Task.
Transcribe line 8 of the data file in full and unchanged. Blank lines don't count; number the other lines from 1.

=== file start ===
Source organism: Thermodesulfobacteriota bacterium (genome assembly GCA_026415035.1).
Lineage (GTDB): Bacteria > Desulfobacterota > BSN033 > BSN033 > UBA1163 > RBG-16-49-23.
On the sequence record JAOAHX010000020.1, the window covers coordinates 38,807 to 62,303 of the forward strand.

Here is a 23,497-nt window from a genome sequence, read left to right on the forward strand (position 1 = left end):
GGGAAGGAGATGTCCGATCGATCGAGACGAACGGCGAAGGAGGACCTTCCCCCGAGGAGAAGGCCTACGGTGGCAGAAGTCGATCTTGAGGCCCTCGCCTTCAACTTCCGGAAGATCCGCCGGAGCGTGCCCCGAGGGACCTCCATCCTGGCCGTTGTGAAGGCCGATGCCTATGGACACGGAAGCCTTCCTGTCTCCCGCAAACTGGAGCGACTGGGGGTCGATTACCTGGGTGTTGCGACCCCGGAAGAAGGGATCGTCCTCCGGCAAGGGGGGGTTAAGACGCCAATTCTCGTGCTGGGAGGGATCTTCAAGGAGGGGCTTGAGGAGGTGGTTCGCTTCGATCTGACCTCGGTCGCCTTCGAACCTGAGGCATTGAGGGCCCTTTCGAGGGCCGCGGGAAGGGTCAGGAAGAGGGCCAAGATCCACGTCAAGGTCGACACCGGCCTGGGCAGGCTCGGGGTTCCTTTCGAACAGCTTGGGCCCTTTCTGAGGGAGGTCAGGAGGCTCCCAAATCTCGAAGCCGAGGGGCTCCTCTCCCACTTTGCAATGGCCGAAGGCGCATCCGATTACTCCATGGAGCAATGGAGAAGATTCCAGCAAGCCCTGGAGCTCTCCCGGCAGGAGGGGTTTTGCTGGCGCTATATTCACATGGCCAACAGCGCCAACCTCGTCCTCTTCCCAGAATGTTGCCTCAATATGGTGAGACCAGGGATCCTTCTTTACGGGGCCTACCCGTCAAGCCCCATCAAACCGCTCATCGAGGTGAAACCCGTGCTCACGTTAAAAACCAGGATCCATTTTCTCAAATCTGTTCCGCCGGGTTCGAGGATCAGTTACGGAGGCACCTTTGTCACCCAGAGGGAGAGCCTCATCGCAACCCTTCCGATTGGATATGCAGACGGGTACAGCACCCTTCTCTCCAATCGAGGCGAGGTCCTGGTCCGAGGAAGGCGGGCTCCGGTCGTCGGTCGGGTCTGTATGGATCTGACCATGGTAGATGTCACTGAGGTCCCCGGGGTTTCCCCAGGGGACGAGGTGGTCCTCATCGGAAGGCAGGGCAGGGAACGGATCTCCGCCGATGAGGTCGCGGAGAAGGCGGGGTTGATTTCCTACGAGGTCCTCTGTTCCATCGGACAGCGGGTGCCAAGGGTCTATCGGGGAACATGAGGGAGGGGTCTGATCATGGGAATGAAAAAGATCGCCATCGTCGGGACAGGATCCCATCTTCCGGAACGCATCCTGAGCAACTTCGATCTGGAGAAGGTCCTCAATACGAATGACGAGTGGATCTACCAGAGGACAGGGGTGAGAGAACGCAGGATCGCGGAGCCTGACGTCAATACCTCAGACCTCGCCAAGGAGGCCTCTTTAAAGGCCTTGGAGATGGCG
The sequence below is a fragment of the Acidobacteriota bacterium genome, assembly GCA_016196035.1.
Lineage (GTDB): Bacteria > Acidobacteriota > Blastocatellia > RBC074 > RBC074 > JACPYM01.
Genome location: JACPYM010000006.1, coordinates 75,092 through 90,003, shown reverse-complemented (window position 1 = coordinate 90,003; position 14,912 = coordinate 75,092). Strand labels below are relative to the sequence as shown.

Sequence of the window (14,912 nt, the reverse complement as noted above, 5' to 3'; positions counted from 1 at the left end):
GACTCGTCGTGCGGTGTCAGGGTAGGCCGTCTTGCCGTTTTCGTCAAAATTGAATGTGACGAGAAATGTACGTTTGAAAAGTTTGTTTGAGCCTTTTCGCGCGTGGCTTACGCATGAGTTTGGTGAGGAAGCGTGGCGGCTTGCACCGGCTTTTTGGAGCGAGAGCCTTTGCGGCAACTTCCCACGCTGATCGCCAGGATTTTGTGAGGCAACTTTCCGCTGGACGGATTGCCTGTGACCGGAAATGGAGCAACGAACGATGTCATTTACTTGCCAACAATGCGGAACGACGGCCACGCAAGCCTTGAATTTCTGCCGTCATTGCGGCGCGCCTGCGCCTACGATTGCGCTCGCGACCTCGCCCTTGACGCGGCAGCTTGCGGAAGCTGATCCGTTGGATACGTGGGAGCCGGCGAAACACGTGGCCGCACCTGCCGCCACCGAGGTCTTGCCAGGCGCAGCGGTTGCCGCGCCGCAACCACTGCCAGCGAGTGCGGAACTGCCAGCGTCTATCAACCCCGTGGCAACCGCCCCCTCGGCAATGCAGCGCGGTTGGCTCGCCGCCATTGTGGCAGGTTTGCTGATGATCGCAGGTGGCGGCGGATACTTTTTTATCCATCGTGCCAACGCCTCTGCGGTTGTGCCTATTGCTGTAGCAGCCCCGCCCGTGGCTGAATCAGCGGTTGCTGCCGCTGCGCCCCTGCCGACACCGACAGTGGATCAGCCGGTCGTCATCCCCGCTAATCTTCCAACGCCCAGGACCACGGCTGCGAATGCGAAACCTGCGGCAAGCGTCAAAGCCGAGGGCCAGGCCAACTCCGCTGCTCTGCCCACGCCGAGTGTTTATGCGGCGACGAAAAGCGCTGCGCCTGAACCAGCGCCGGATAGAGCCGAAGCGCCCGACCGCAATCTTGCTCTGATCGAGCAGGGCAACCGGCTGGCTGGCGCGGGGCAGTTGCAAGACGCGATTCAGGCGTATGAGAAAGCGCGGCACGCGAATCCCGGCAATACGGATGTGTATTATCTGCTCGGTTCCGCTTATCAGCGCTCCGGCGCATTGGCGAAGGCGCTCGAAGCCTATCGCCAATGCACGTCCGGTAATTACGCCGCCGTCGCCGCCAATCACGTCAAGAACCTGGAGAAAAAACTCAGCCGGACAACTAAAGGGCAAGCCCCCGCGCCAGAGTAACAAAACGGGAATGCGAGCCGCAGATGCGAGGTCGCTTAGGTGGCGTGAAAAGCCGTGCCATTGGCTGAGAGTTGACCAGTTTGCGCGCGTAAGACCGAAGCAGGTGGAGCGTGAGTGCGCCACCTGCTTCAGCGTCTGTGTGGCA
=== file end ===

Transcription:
Genome location: JACPYM010000006.1, coordinates 75,092 through 90,003, shown reverse-complemented (window position 1 = coordinate 90,003; position 14,912 = coordinate 75,092). Strand labels below are relative to the sequence as shown.